The week after New Year saw a wonderful production from Wardie Players and one which was not the traditional Wardie pantomime which we have all enjoyed for many years but a hard-hitting and thought-provoking play presented by seven of our local young people.
Dickens’ Children is a one-act play by Nick Warburton and consists of a series of vignettes adapted from some of Dickens best-loved novels. The link between them is the experiences, both good and bad, of children in Victorian London. Charles Dickens used to walk the streets of London for hours each night and observed at close hand the lives of children. The lucky ones such as the Kenwigs children (in Nicholas Nickleby) were part of a loving and protective family circle but the fate of many was poverty, neglect, abuse and, as in the tragic case of Jo (in Bleak House), complete abandonment by society and a lonely death in the gutter.
The youngsters, ably directed by Graeme Trotter, and supported by Margaret Donaldson’s sensitive musical accompaniment, used everything in their power to put over these messages. They all played many different roles, changing swiftly and professionally from one scene to another, using the bare minimum of costumes and props to convey the meaning. It would be wrong to pick out any one actor from the cast of Amy, Ben, Eilidh, Joe, Kathryn, Matthew and Phoebe as they all played their parts so well and remembered all their many lines despite the intricacy of some of Dickens’ 19th-century language. They worked as a team supporting each other and obviously enjoyed the experience thoroughly. We, their audience, applauded enthusiastically and went home to reflect on how life for children has changed in so many ways in the last 150 years and yet some of the problems of homelessness, abuse and neglect are still with us.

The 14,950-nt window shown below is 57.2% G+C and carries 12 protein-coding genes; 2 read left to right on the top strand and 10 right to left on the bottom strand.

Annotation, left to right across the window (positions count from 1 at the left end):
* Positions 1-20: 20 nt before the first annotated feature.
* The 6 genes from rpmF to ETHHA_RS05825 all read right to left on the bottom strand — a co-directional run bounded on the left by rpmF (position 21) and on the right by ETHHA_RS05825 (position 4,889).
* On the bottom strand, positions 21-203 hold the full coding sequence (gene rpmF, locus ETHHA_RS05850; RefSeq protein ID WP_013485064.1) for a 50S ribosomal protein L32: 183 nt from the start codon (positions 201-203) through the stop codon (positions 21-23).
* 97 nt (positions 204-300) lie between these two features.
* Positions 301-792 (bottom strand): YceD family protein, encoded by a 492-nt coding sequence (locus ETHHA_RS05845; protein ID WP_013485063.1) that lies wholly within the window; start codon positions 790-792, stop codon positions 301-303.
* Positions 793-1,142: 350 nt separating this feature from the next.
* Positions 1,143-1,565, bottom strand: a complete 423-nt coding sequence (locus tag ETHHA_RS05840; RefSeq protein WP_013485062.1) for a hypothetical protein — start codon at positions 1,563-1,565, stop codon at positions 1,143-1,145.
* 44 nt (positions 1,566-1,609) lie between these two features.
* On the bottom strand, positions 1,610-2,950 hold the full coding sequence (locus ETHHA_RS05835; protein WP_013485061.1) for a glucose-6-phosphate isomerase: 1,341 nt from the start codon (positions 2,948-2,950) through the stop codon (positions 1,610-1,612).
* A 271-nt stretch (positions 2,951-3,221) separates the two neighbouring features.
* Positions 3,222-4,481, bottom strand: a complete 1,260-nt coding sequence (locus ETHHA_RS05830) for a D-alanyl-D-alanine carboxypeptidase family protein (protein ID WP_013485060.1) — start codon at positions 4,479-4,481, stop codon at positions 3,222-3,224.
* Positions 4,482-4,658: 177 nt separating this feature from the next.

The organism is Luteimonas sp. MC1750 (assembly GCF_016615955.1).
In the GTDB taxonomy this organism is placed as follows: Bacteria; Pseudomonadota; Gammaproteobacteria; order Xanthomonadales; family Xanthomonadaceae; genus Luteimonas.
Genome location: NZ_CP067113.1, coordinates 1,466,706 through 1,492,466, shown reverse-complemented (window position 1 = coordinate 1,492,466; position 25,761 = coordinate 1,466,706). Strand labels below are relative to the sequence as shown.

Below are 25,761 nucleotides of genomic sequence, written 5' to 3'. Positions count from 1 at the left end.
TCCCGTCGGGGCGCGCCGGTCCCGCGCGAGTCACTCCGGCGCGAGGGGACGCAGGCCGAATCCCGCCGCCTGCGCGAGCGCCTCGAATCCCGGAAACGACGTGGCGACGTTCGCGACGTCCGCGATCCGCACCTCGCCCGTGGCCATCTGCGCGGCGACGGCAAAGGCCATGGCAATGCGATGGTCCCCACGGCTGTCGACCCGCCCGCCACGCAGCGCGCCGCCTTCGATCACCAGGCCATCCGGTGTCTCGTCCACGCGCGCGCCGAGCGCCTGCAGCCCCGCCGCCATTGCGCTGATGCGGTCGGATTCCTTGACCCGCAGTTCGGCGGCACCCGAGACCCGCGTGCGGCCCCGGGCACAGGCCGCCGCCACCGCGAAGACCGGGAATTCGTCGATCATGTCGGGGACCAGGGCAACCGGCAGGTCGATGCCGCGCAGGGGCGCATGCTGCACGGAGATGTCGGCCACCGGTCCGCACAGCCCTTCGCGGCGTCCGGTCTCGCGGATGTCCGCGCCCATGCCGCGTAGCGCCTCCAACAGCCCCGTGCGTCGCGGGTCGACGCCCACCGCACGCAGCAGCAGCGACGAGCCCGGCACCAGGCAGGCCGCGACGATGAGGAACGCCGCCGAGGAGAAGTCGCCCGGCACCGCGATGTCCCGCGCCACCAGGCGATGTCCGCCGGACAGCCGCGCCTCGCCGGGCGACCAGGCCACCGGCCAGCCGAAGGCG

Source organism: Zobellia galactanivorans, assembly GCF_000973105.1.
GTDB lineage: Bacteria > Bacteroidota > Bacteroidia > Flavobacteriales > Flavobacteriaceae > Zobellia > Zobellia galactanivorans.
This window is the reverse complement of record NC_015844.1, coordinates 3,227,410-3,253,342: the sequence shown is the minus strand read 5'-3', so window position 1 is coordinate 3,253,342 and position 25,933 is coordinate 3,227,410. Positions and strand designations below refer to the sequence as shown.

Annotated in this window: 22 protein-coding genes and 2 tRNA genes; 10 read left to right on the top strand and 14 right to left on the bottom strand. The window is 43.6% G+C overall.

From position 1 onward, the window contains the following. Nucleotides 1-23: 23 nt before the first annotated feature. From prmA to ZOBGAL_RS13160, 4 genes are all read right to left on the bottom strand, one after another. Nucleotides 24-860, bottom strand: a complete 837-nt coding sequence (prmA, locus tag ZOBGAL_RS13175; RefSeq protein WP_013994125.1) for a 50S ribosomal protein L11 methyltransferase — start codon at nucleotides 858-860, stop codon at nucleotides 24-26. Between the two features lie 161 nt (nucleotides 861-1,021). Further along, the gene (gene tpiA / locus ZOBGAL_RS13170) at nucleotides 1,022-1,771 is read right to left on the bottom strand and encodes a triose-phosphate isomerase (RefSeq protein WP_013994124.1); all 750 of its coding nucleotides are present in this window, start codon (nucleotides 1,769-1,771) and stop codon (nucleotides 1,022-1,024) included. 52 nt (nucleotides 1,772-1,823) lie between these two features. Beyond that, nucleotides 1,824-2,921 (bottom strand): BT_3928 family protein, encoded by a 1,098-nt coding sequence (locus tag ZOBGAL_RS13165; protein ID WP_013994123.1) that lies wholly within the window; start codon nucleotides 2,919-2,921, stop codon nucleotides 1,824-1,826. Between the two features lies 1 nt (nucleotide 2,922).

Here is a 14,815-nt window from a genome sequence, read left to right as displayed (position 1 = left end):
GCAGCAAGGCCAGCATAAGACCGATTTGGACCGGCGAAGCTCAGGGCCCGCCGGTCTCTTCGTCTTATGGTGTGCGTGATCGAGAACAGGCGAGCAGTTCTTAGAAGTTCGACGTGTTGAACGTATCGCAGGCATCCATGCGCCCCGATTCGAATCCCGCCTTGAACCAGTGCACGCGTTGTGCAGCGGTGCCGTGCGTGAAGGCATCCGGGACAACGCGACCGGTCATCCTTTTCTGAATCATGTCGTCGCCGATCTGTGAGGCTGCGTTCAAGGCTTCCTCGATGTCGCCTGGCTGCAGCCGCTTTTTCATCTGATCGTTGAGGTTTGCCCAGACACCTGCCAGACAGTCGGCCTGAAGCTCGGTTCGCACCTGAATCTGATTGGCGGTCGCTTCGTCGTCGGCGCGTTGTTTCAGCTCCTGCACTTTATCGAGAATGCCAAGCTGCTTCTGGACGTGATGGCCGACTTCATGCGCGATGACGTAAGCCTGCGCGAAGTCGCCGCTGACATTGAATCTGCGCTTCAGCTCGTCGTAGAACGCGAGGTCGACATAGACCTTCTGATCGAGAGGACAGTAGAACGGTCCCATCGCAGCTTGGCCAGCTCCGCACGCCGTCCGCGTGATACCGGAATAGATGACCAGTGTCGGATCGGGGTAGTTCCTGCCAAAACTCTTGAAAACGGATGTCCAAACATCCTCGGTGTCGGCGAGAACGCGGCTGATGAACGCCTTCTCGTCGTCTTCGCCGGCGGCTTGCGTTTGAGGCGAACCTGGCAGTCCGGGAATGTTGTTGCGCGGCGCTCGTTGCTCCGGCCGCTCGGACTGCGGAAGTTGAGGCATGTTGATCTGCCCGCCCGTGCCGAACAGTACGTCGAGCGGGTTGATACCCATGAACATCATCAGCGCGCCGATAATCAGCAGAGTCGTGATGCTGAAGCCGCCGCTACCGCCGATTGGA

Wardie Players welcomes people of all ages whether they are church members or not.
If you are interested in acting in a pantomime or helping back-stage please come and join us … No previous experience is necessary!
The group meets on Tuesday and/or Thursday evenings from September to rehearse for our annual pantomime in January.
The magnificent sounds of a church organ might seem like the natural accompaniment to congregational singing. Many of us then will be surprised to learn that 19th century churchgoers were scandalised at the prospect of introducing organ music into Scottish Presbyterian services.